Nashua area estate planning clients what to do with the family home …

…when one of their parents is confronted with the possibility of nursing home care.

second marriage estate planningWhen parents are confronted with the prospect of one spouse entering into a nursing home there are, naturally, a great deal of concerns and questions to answer. There are some options such as home based care, adult day care, and other programs which can help to delay or possibly eliminate the need for nursing home care. A good place to start for his type of information can be found at:

If nursing home care is unavoidable, a significant concern is its high cost since the average cost of nursing home care now exceeds $9,128 per month in New Hampshire.

Fortunately, as long as there is an “at-home spouse” (i.e. the spouse that is not in a nursing home) who continues to reside there, the home is not counted for purposes of Medicaid qualification; nor can the State place any liens on the home while so occupied.

Even though the at-home spouse is entitled to reside in the home for his or her lifetime, it is often advisable to change the title on the home solely into the name of the at-home spouse. If the real estate is held jointly between the spouses, the Medicaid recipient could lose Medicaid eligibility since one-half of the assets would be “owned” by the Medicaid recipient.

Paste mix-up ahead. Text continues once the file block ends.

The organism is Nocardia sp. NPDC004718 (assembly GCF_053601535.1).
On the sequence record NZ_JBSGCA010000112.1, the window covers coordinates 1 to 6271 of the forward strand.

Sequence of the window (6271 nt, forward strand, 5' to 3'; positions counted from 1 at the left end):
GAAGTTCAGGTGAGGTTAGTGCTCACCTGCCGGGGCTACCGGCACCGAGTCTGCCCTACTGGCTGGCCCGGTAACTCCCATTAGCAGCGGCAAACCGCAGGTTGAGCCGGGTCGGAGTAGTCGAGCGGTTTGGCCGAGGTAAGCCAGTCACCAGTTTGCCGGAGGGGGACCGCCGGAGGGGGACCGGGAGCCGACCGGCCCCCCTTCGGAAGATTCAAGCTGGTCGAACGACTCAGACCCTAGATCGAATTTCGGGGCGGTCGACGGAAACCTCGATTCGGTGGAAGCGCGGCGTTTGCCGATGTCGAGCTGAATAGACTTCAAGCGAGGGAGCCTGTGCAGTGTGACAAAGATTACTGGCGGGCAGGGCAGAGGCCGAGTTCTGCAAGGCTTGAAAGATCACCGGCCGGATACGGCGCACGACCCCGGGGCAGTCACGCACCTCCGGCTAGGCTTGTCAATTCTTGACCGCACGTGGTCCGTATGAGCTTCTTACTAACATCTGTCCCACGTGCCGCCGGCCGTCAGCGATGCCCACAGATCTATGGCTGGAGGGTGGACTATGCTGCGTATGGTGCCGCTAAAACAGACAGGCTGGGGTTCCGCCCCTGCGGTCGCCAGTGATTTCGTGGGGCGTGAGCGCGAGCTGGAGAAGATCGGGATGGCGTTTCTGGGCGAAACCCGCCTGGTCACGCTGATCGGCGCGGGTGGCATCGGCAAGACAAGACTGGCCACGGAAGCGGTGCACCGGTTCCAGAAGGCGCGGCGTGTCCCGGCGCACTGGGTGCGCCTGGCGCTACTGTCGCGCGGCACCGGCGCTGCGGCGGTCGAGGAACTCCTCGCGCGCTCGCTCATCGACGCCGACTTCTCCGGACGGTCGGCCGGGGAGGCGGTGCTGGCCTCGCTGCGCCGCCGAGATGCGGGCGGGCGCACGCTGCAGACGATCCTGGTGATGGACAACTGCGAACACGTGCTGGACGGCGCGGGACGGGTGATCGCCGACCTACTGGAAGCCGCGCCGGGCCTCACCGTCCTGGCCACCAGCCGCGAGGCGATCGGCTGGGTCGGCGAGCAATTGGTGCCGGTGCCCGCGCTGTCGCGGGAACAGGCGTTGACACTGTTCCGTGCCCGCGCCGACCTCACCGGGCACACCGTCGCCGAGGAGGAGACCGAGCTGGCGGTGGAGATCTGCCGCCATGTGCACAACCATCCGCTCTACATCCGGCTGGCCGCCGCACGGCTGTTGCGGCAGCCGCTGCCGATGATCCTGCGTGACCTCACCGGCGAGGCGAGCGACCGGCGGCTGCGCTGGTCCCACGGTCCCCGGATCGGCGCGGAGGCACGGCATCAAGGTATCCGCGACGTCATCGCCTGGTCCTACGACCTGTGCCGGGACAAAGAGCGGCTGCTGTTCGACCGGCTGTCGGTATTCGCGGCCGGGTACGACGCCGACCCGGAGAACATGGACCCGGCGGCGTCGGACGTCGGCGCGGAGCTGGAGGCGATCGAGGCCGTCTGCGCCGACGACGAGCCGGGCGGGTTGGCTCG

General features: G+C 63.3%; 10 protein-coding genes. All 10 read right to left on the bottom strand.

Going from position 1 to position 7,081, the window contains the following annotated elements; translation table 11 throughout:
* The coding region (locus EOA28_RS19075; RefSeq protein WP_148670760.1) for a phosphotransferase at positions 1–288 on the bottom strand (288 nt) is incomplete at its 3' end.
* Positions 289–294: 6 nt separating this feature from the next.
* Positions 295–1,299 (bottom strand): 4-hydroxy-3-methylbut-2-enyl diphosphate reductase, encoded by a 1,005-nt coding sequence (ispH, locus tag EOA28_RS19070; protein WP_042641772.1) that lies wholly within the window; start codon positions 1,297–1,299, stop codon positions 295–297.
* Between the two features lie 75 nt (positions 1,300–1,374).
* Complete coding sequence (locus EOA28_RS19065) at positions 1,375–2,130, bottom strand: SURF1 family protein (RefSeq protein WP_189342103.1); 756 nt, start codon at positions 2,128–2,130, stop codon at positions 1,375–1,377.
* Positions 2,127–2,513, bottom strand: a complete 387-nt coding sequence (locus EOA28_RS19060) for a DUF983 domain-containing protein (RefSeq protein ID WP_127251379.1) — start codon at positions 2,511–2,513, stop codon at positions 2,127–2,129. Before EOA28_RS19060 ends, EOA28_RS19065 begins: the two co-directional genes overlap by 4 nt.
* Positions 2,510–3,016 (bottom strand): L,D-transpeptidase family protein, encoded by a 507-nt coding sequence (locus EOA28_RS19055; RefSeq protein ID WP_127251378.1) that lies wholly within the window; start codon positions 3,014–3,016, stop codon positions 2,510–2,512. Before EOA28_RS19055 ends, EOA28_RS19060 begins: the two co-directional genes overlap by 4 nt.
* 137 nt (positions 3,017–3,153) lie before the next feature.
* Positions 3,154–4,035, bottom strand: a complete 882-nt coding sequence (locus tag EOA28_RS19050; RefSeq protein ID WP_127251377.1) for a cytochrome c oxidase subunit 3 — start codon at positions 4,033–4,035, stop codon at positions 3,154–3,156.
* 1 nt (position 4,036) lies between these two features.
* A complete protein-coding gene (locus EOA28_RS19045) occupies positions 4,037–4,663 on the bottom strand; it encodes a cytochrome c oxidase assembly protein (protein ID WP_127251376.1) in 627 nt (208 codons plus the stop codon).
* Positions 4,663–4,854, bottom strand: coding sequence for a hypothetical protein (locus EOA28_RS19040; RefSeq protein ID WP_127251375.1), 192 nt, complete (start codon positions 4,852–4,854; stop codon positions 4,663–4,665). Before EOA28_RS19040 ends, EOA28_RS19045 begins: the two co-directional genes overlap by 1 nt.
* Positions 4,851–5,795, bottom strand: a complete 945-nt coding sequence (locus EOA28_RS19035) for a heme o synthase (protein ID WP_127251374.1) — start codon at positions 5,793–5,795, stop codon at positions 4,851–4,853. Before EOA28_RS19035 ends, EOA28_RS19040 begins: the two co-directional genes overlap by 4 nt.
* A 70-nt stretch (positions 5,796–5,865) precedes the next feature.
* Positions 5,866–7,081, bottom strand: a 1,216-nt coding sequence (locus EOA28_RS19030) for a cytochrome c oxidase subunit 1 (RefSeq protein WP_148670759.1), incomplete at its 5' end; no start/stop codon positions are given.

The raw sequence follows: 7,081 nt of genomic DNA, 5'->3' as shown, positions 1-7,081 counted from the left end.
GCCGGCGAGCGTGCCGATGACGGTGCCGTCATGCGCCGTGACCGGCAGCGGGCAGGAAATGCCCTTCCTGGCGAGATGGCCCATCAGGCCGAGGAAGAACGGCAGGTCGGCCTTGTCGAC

Once transferred to the at-home spouse, there are many other planning opportunities that can be considered including the use of life estates, trusts (both revocable and irrevocable), and other estate planning options.

Attorney John Polgrean consults regularly with individuals and families in Nashua and from all Southern New Hampshire on estate planning matters including elder law issues confronting families with aging loved ones. Please contact John at (603) 883-0797 to set up a consultation if you or someone you know has questions/concerns in this area.

John Polgrean

This blog is intended for informational use only. The information contained herein should not be construed as offering legal advice or a legal opinion.